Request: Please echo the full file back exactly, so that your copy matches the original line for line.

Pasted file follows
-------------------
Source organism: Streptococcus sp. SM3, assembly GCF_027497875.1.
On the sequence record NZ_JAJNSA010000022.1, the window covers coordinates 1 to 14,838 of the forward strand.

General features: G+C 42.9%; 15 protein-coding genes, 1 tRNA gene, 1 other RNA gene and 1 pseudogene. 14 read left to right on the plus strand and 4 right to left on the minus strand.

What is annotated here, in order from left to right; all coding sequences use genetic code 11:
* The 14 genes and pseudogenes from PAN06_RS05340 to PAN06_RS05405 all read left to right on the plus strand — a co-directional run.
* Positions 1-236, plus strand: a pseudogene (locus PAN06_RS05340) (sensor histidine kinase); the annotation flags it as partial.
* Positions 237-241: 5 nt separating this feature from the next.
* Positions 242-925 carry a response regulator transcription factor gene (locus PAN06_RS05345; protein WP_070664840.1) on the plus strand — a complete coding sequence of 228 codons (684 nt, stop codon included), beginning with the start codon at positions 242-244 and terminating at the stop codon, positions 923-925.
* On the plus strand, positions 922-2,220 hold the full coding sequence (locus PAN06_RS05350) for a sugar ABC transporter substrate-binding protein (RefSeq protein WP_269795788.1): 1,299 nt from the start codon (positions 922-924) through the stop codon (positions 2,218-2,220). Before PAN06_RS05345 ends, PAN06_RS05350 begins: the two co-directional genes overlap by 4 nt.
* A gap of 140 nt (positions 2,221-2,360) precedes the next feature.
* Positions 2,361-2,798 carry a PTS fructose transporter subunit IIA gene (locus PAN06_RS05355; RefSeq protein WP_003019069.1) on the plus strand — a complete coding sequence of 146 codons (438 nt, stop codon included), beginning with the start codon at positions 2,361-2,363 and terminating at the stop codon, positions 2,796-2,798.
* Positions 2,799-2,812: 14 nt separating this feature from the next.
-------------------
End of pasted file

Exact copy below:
Source organism: Streptococcus sp. SM3, assembly GCF_027497875.1.
On the sequence record NZ_JAJNSA010000022.1, the window covers coordinates 1 to 14,838 of the forward strand.

General features: G+C 42.9%; 15 protein-coding genes, 1 tRNA gene, 1 other RNA gene and 1 pseudogene. 14 read left to right on the plus strand and 4 right to left on the minus strand.

What is annotated here, in order from left to right; all coding sequences use genetic code 11:
* The 14 genes and pseudogenes from PAN06_RS05340 to PAN06_RS05405 all read left to right on the plus strand — a co-directional run.
* Positions 1-236, plus strand: a pseudogene (locus PAN06_RS05340) (sensor histidine kinase); the annotation flags it as partial.
* Positions 237-241: 5 nt separating this feature from the next.
* Positions 242-925 carry a response regulator transcription factor gene (locus PAN06_RS05345; protein WP_070664840.1) on the plus strand — a complete coding sequence of 228 codons (684 nt, stop codon included), beginning with the start codon at positions 242-244 and terminating at the stop codon, positions 923-925.
* On the plus strand, positions 922-2,220 hold the full coding sequence (locus PAN06_RS05350) for a sugar ABC transporter substrate-binding protein (RefSeq protein WP_269795788.1): 1,299 nt from the start codon (positions 922-924) through the stop codon (positions 2,218-2,220). Before PAN06_RS05345 ends, PAN06_RS05350 begins: the two co-directional genes overlap by 4 nt.
* A gap of 140 nt (positions 2,221-2,360) precedes the next feature.
* Positions 2,361-2,798 carry a PTS fructose transporter subunit IIA gene (locus PAN06_RS05355; RefSeq protein WP_003019069.1) on the plus strand — a complete coding sequence of 146 codons (438 nt, stop codon included), beginning with the start codon at positions 2,361-2,363 and terminating at the stop codon, positions 2,796-2,798.
* Positions 2,799-2,812: 14 nt separating this feature from the next.